Clifford (St. Mary)

CLIFFORD (St. Mary), a parish, in the union of Hay, hundred of Huntington, county of Hereford, 2 miles (N. E.) from Hay; containing, with part of the township of Vowmine, 892 inhabitants. The parish is situated on the borders of Wales, from which it is separated, on the west, by the Wye, the river also bounding it on the north and north-east; it comprises by measurement 5500 acres, and the soil is in general clay and a sandy loam. The living is a discharged vicarage, valued in the king's books at £4. 10.; net income, £300; patron and incumbent, the Rev. John Trumper; impropriators, the landowners. There is a place of worship for Independents. Some portions of Clifford Castle are still remaining, in a ruinous condition: it stood on a bold eminence, projecting over the Wye, and was the baronial residence of the lords de Clifford for two centuries, and also, it is supposed, the birthplace of Fair Rosamond. Here was likewise a convent of Cluniac monks, founded by one of the lords, as a cell to the priory of Lewes, in Sussex: at the Dissolution its revenue was estimated at £75. 7. 5. Lord de Clifford derives his title from the parish.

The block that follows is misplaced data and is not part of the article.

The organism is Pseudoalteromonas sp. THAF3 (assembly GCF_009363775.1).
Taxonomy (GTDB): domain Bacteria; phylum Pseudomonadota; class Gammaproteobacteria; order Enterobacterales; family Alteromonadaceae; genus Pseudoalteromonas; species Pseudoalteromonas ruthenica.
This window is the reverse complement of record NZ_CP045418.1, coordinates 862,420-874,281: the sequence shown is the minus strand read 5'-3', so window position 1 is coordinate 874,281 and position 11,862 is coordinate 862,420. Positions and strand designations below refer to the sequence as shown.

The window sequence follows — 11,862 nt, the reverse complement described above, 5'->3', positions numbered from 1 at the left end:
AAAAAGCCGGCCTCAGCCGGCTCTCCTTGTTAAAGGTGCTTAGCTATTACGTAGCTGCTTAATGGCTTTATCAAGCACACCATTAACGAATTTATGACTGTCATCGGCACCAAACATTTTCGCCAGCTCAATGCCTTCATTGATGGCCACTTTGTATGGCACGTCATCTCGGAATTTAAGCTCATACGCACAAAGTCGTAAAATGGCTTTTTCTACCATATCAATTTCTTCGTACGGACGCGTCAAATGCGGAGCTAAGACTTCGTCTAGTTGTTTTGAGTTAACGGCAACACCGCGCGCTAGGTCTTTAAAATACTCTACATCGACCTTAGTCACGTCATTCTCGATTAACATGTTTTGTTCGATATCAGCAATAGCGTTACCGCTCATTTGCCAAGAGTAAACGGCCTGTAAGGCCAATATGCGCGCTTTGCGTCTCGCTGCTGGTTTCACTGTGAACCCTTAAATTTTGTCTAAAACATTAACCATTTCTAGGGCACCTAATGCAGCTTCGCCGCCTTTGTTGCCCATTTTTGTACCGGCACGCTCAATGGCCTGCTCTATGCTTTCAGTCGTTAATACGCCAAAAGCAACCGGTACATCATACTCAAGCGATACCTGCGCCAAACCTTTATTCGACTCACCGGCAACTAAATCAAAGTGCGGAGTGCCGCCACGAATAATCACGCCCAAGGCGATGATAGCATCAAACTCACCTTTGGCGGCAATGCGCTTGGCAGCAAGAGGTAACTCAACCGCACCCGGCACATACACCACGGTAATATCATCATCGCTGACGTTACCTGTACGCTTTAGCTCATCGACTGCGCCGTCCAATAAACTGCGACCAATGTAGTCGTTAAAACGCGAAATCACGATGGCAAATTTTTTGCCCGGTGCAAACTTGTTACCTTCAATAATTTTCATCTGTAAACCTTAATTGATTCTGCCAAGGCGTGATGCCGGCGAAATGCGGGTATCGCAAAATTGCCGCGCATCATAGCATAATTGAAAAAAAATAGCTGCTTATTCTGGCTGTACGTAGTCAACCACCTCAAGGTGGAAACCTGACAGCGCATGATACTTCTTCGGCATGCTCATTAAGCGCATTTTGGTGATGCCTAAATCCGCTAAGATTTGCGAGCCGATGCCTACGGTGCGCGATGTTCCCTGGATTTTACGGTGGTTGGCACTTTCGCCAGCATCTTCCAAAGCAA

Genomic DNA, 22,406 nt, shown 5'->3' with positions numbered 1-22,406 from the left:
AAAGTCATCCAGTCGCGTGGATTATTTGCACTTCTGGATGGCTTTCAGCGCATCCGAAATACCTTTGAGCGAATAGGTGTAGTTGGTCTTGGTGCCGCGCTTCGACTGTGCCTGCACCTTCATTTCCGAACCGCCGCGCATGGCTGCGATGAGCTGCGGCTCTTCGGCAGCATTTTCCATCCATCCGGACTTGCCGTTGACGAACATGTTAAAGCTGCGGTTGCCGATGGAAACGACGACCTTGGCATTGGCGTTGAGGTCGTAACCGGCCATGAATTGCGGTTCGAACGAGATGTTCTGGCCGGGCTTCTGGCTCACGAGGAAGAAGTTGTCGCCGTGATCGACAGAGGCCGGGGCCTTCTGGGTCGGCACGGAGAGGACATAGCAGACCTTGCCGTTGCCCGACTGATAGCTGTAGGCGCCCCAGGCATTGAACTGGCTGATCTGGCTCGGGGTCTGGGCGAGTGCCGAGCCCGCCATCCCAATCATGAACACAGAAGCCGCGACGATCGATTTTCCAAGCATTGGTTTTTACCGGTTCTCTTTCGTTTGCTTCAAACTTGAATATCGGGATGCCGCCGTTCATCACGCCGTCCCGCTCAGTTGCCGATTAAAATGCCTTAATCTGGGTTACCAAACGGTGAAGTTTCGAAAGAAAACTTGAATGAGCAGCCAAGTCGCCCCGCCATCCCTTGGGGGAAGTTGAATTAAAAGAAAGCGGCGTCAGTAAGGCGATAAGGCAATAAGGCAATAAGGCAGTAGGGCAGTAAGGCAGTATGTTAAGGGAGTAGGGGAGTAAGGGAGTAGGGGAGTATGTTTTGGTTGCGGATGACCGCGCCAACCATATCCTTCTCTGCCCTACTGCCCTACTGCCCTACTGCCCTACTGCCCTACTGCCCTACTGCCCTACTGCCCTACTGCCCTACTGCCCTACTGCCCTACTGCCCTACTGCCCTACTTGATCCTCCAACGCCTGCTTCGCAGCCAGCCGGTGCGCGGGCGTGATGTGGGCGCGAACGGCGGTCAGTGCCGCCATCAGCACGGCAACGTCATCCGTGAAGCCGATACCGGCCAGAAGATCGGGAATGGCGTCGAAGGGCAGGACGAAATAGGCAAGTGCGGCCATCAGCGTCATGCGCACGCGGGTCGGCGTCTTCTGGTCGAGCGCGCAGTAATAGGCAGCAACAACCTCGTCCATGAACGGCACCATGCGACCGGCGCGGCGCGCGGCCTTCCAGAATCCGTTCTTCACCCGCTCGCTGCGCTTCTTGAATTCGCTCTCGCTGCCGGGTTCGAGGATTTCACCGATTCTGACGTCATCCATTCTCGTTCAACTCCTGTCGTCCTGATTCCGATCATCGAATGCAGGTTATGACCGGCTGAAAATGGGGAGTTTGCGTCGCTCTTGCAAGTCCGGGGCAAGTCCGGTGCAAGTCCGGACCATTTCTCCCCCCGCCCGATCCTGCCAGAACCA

Transcribed from A Topographical Dictionary of England, by Samuel Lewis, 7th edition, published in 1848.

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